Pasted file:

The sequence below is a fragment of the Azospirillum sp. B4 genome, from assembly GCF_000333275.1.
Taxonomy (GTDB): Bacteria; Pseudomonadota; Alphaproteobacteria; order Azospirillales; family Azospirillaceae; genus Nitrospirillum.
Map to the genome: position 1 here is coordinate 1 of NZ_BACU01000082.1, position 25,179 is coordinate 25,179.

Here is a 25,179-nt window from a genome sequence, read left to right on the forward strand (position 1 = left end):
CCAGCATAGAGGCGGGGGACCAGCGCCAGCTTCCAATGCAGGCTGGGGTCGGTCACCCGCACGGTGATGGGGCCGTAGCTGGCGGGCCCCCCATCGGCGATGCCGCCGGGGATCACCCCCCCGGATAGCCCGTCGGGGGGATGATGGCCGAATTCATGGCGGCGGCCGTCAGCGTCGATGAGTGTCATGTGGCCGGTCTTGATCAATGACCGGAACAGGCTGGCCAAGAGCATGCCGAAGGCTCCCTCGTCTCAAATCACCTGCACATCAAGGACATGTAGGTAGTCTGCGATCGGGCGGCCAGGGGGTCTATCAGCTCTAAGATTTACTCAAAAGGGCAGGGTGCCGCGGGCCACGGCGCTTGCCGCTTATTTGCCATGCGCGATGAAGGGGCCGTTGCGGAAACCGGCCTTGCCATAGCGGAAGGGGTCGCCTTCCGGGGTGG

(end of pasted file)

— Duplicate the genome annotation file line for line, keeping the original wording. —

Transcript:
The sequence below is a fragment of the Azospirillum sp. B4 genome, from assembly GCF_000333275.1.
Taxonomy (GTDB): Bacteria; Pseudomonadota; Alphaproteobacteria; order Azospirillales; family Azospirillaceae; genus Nitrospirillum.
Map to the genome: position 1 here is coordinate 1 of NZ_BACU01000082.1, position 25,179 is coordinate 25,179.

Here is a 25,179-nt window from a genome sequence, read left to right on the forward strand (position 1 = left end):
CCAGCATAGAGGCGGGGGACCAGCGCCAGCTTCCAATGCAGGCTGGGGTCGGTCACCCGCACGGTGATGGGGCCGTAGCTGGCGGGCCCCCCATCGGCGATGCCGCCGGGGATCACCCCCCCGGATAGCCCGTCGGGGGGATGATGGCCGAATTCATGGCGGCGGCCGTCAGCGTCGATGAGTGTCATGTGGCCGGTCTTGATCAATGACCGGAACAGGCTGGCCAAGAGCATGCCGAAGGCTCCCTCGTCTCAAATCACCTGCACATCAAGGACATGTAGGTAGTCTGCGATCGGGCGGCCAGGGGGTCTATCAGCTCTAAGATTTACTCAAAAGGGCAGGGTGCCGCGGGCCACGGCGCTTGCCGCTTATTTGCCATGCGCGATGAAGGGGCCGTTGCGGAAACCGGCCTTGCCATAGCGGAAGGGGTCGCCTTCCGGGGTGG